Myanmar security forces opened fire on some of the biggest protests against military rule in days on Sunday killing eight people, media reported, three months after a coup plunged the country into crisis. The protests, after a spell of dwindling crowds and what appeared to be more restraint by the security forces, were coordinated with demonstrations in Myanmar communities around the world to mark what organisers called “the global Myanmar spring revolution”. “Shake the world with the voice of Myanmar people’s unity,” the organisers said in a statement.
Streams of demonstrators, some led by Buddhist monks, made their way through cities and towns across the country, including the commercial hub of Yangon and the second city of Mandalay, where two people were shot and killed, the Mizzima news agency reported.
The Irrawaddy news site earlier posted a photograph of a man it said was a security officer in plain clothes taking aim with a rifle in Mandalay.
Three people were killed in the central town of Wetlet, the Myanmar Now news agency said, and two were killed in different towns in Shan State in the northeast, two media outlets reported. One person was also killed in the northern jade-mining town of Hpakant, the Kachin News Group reported.
Reuters could not verify the reports and a spokesman for the ruling junta did not answer calls seeking comment.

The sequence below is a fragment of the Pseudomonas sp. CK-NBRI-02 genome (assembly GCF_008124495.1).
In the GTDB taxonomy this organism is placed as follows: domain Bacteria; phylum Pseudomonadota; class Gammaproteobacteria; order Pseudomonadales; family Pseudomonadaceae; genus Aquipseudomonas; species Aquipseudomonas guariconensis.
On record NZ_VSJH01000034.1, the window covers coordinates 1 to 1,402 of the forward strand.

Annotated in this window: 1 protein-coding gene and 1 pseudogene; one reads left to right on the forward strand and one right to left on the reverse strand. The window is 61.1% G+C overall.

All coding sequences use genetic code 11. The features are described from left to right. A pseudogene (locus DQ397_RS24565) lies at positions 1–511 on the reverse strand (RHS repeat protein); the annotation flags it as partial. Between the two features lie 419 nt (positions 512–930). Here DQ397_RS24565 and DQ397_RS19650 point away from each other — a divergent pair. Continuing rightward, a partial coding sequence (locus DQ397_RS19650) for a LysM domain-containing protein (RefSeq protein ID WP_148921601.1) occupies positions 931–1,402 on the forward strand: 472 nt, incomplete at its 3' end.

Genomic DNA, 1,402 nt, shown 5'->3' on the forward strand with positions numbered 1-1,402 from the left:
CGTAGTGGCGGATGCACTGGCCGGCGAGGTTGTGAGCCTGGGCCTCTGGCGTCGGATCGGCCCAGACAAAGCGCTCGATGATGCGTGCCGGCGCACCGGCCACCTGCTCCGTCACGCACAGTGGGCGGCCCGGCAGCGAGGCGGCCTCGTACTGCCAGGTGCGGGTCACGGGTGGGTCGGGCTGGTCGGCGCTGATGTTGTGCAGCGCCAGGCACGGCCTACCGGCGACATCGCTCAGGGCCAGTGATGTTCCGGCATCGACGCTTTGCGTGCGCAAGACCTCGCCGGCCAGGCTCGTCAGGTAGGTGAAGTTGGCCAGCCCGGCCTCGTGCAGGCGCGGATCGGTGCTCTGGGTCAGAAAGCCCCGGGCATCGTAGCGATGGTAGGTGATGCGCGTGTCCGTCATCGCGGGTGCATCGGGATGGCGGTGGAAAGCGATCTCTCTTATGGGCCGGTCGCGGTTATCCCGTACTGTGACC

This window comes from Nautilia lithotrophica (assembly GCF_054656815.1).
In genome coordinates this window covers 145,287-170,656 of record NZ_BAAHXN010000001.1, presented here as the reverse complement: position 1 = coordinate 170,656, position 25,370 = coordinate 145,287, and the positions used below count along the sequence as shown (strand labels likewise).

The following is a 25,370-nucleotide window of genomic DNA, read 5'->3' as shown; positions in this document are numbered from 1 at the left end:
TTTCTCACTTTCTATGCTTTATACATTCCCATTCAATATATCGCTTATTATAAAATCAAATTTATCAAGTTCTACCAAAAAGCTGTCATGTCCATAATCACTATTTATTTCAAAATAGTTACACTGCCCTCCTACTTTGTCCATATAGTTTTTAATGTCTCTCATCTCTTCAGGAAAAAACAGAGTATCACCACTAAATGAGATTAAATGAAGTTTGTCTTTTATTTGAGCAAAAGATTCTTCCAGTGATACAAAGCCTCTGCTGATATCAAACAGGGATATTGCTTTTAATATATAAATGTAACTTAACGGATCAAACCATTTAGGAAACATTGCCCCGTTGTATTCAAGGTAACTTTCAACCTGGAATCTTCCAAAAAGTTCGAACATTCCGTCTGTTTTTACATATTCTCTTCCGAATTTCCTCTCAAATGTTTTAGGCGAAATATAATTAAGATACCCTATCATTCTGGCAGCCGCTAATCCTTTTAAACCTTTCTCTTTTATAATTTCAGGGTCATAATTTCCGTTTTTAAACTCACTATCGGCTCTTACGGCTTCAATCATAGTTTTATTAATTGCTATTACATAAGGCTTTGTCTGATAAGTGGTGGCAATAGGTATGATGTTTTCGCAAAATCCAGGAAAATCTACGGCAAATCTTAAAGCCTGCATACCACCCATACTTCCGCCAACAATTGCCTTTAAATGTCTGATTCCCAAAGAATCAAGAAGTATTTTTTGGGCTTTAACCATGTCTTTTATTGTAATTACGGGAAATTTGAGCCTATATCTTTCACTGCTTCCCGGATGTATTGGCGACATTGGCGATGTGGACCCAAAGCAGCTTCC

The protests are only one of the problems the generals have brought on with their Feb. 1 ouster of the elected government led by Nobel laureate Aung San Suu Kyi.
Wars with ethnic minority insurgents in remote frontier regions in the north and east have intensified significantly since the coup, displacing tens of thousands of civilians, according to United Nations estimates.
In some places civilians with crude weapons have battled security forces, while in central areas military and government facilities that have been secure for generations have been hit by rocket attacks and a wave of small, unexplained blasts.
There have been no claims of responsibility for the explosions.
Khit Thit media reported a blast outside a police barracks in Yangon early on Sunday. Vehicles were ablaze it said, but it gave no information on any casualties.
Later, two more blasts went off in the city, with one, outside an administration official’s home, wounding one person, the Irrawaddy reported. A news portal in Shan State reported a blast outside the home of a prominent businessman.
The state-run broadcaster in its evening news bulletin on Saturday gave details of at least 11 explosions over the previous 36 hours, mostly in Yangon.
“Some rioters who do not want stability of the state have been throwing and planting handmade bombs at government buildings and on public roads,” the broadcaster said.
The Assistance Association for Political Prisoners advocacy group says security forces have killed at least 759 protesters since the coup. Reuters is unable to confirm the toll.
The military, which ruled for almost 50 years until launching a tentative reform process a decade ago, acknowledged in mid-April the death of 248 protesters, saying they were killed after they initiated violence.
The protests and a civil disobedience campaign of strikes have crippled the economy and raised the prospect of 25 million people sliding into poverty, the U.N. Development Programme has warned.
The military said it had to seize power because its complaints of fraud in a November election won by Suu Kyi’s party were not addressed by an election commission that deemed the vote fair.
Suu Kyi, 75, has been detained since the coup along with many other members of her party.